Posted: Monday February 27, 2006 3:15PM; Updated: Monday February 27, 2006 3:15PM
After spending the last few weeks on the road, I was looking to take a little break this weekend. I'd been from New York to Washington to New York to L.A. to New York to Houston to New York, so a weekend on the couch sounded just about perfect.
And then I remembered that my sister was getting married. Not this weekend, actually, but there was some sort of pre-wedding party that Wifey and I were obligated to attend in Atlanta. So I booked plane tickets for that. Then Wifey got sick with a nasty cold/flu. She spent last week hacking around the apartment, and she asked me to stay in New York with her and nurse her back to health this weekend.
I was in the middle, required to be in two places at once. If I stayed in NYC, I'd make the wife happy, but I wouldn't have much to do otherwise. The Olympics were ending, the NBA was recovering from All-Star Weekend, and pitchers and catchers were trickling into camp. Plus, I completely screwed up my Netflix timing and would be without movies for the weekend.
It wasn't until Thursday that I made up my mind. I was at work, talking to my friend Dave in Atlanta, and I let him in on my dilemma. "Well," he said, "I'll be in Atlanta with nothing to do because my wife is out all weekend. Also, the weather's supposed to be really nice this weekend...."
He let it hang out there like a Barry Zito curveball, knowing full well I could put the clues together and solve this riddle: golf. Sorry, Wifey.
Since breaking 100 back in the fall, I've played golf a few times and managed to stay right around the century mark, shooting under it a few times and over it a few times. The worst thing I did was take one lesson, which is like going to a bar with your buddies and having just one drink: It leaves you in some strange place between nothing and everything, and that's just not a good place to be. That one lesson gave me a taste of the fundamentals, but more than anything it just left me all screwed up when I couldn't return and reinforce what I'd learned. One day I'll take a bunch of lessons, but for now I'm sticking with my own swing.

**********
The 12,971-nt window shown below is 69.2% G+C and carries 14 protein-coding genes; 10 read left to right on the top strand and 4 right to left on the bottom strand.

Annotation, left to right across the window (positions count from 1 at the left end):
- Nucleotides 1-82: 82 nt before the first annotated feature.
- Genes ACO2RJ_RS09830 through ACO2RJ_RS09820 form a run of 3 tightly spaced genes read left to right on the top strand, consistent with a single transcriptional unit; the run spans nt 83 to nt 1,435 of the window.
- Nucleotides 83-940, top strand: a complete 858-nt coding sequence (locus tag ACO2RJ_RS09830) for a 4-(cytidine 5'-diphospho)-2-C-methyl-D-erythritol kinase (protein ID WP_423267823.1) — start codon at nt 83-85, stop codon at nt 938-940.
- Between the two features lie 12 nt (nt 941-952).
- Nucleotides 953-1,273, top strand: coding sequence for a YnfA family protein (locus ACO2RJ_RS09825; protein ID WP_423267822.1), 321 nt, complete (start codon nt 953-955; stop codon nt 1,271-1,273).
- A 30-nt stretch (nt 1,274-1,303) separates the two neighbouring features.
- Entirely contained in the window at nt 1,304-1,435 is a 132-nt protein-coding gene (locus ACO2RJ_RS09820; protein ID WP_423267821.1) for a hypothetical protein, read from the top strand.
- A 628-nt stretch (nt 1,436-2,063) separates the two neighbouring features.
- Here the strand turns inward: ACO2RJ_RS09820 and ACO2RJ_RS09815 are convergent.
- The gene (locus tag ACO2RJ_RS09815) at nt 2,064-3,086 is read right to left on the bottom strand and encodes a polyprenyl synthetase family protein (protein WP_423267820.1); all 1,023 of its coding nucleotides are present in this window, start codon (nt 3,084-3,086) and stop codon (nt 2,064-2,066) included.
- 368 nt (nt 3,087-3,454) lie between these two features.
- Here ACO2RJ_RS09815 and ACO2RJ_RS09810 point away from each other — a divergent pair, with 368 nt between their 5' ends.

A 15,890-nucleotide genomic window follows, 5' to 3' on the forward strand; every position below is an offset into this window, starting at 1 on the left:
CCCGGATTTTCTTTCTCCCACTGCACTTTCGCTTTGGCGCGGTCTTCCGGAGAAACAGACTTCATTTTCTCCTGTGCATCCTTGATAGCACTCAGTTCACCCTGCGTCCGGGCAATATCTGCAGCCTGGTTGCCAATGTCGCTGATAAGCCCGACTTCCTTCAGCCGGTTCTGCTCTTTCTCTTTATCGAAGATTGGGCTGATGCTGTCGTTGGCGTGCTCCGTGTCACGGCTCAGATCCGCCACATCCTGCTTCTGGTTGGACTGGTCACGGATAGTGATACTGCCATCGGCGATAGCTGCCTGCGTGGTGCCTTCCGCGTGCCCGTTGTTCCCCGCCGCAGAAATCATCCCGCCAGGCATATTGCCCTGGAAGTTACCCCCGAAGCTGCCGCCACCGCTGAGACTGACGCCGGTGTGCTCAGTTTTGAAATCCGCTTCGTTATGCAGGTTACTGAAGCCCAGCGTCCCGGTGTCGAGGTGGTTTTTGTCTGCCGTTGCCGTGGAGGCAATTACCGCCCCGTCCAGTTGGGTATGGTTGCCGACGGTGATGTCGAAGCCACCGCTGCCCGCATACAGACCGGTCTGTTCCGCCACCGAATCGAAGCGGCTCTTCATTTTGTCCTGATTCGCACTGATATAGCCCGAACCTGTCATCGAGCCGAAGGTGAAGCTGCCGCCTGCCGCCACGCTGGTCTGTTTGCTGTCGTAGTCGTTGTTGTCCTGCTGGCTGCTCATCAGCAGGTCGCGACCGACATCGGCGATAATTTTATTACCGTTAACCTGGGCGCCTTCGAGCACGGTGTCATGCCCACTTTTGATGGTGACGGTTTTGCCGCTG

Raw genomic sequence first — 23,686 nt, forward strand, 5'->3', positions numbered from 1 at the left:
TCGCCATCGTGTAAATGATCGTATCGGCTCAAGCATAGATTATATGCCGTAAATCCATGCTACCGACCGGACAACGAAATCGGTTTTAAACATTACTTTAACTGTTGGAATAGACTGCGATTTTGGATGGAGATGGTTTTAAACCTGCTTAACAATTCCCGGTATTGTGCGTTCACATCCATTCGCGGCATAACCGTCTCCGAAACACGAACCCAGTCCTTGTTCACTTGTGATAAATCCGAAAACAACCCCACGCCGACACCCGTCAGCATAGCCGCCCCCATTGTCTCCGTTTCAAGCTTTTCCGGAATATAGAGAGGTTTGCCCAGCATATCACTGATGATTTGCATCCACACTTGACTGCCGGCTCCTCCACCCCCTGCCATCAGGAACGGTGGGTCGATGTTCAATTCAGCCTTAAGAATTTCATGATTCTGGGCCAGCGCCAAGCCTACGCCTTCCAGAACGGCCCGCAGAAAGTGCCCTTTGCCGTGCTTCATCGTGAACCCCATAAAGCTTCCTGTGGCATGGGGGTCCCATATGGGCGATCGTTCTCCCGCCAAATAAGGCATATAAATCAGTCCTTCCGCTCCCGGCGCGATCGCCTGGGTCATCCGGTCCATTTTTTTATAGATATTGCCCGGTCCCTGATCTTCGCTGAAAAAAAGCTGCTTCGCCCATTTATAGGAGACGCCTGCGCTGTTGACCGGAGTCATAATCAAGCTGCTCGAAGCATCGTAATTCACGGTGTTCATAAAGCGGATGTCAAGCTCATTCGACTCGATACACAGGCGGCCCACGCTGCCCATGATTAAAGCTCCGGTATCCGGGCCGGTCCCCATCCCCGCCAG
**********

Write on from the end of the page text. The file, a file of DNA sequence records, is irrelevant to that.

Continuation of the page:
It was 9 a.m. on Sunday morning, the temperature was hovering around 40 degrees and an Arctic breeze was gusting up to 20 miles an hour. It rained all day on Saturday, so the North Fulton Golf Course was marsh-like.
As my friends Dave and Fitz and I stepped up to the first tee and handed our receipts to the starter -- he was bundled up in a heavy winter coat and gloves --he looked us up and down and said, "You guys are my heroes."